This thing is really getting somewhere!

What am I doing! Am I making the dull interesting? Adorning the unadorned by fidgeting around, adding tinsel and glitter?

Does beauty need to be made more interesting?

Does beauty need spangles?

If what I do does need rhe tinsel, is what I'm doing beautiful?

Or is the source of beauty the tinsel and glitter—and the tricks just vehicles for them?

What am I doing?

WISH the plot of this charming trick were mine, but it is inspired by an effect of Billy McComb's, which he contributed to Magic Circle iMagic (1963; see "Williamized Spider of Mr. Collins", p. 151), and there, right from the tide, he makes it dear that he too borrowed the plot, the originator of which is Stanley Collins ("The Spider" in Collins s Original Magical Creations, 1915, p. 67; also his Conjuring Mélange, 1947, p. 79). The method I worked out was done specifically to suit my tastes. The trick, though, owes much to Misters Collins and McComb.

The performer rolls up a small square of tissue, forming a ball around the end of a length of thread. 'This," he explains as he hangs it over his arm, "is a pip-eating spider, a rare species whose diet consists stricdyofthe pips from playing cards. i'll feed liim ii you're interested. " Most people are.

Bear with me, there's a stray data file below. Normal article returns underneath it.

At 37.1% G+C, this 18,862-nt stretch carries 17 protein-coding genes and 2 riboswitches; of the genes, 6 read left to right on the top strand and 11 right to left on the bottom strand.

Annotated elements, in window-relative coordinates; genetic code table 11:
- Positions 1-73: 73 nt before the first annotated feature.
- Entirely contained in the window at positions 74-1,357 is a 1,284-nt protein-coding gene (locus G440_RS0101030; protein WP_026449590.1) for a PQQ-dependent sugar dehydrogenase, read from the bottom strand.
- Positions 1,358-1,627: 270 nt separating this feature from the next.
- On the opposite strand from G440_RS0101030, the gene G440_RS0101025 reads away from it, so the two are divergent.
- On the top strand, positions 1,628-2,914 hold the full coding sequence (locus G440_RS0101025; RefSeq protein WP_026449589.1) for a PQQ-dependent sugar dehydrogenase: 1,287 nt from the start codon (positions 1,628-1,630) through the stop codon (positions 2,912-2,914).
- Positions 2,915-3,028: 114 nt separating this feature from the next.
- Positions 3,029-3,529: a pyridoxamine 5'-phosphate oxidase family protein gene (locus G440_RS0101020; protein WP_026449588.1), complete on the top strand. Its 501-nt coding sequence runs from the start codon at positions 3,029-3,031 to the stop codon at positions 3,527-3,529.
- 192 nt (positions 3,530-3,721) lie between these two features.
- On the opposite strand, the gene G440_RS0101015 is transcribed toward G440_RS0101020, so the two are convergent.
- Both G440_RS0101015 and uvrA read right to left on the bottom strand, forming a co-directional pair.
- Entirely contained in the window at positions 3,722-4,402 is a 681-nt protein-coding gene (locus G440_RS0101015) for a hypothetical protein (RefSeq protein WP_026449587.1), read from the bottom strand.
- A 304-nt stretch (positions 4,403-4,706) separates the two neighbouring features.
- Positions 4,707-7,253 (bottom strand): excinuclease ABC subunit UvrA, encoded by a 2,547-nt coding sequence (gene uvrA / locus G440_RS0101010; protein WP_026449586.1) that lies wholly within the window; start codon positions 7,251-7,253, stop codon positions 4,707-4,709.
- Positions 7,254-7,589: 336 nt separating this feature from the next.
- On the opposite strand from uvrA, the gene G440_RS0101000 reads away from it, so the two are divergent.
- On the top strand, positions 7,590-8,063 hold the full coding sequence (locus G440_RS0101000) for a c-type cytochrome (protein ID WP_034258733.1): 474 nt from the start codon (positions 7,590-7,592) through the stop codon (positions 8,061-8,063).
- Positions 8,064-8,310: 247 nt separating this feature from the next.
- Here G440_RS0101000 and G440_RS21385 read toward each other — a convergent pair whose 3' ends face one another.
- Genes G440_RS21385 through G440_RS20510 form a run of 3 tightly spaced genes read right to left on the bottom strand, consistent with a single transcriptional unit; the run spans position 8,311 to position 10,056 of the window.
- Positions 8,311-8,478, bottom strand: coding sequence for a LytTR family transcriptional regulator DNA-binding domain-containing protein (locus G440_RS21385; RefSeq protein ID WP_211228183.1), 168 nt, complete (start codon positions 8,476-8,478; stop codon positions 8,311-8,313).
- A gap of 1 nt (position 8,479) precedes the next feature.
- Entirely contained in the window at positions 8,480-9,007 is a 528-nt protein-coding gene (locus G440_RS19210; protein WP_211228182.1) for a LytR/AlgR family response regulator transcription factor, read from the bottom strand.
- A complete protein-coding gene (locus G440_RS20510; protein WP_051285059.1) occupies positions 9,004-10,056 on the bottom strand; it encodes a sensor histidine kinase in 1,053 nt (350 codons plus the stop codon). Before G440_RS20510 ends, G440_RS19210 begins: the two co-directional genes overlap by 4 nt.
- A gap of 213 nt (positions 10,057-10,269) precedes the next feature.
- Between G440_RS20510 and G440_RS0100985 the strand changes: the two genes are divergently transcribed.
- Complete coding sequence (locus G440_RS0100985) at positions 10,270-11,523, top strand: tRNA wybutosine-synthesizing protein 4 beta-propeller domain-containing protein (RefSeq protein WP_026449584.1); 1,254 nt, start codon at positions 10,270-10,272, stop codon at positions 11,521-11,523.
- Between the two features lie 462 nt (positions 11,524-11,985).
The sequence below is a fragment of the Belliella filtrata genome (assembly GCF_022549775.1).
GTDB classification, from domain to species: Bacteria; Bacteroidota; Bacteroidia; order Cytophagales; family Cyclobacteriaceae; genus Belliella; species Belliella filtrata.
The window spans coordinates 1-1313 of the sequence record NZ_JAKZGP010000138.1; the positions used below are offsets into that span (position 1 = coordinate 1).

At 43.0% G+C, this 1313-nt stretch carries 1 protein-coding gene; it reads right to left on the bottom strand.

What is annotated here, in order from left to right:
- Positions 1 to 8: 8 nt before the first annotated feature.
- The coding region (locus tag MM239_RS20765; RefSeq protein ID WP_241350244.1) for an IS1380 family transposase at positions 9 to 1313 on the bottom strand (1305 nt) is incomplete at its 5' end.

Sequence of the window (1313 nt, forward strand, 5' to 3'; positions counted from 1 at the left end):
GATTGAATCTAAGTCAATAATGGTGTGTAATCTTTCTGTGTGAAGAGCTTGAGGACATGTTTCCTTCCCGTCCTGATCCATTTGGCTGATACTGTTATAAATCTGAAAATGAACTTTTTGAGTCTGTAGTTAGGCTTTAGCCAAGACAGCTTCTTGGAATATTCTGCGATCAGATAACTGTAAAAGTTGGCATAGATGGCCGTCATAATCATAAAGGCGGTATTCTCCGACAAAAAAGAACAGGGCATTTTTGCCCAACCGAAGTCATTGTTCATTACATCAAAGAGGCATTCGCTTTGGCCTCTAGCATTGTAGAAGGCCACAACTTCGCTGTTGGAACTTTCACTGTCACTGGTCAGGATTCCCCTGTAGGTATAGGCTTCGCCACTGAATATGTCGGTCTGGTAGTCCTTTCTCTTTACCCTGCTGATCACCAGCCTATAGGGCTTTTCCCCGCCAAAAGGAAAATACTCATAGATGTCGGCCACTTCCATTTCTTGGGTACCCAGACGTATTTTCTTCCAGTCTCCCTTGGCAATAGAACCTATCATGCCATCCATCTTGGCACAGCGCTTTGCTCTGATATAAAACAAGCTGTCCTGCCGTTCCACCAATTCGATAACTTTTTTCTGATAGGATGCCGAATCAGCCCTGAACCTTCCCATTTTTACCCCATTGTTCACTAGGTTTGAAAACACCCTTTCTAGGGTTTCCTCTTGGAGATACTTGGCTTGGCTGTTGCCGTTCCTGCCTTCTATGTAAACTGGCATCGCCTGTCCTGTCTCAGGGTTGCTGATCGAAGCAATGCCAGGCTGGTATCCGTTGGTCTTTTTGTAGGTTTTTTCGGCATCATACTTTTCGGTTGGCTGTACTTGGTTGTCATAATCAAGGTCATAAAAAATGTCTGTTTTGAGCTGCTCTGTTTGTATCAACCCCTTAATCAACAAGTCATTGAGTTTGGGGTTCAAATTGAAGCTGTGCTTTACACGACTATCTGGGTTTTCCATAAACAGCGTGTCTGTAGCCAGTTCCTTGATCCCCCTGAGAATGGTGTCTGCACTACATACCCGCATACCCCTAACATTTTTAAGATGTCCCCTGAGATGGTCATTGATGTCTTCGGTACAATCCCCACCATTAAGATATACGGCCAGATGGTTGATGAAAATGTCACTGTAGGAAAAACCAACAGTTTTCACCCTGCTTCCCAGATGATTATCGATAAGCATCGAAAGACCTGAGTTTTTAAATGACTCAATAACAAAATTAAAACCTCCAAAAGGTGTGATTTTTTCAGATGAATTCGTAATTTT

He removes a spot card from the pack and proceeds to feed the spider the pips from the card, until only the indiccs arc left! Pip by pip the card has become otherwise blank. When the tissue is unrolled, the pips from the card are found inside this paper spider!

Several items are required besides a deck of cards. You will need:

1) A piece of tissue, three to four inches square.

2) About two feet of heavy white thread.

3) Six diamond pips cut from thick red paper.

4) A Six of Diamonds with its large pips missing (Figure 1). This can be made by erasing the pips with fine steel wool, or you can apply press-on pips (made by l^etraset and sold by magic suppliers) to a blank-faced card to create the indices.

5) A half-card feke made from a second Six of Diamonds. The Six is cut in half, but the cut is made diagonally. To determine the angle and position of the cut, hold the Six face up in left-hand dealing grip and lay your thumb diagonally across die card, with its tip covering rhe right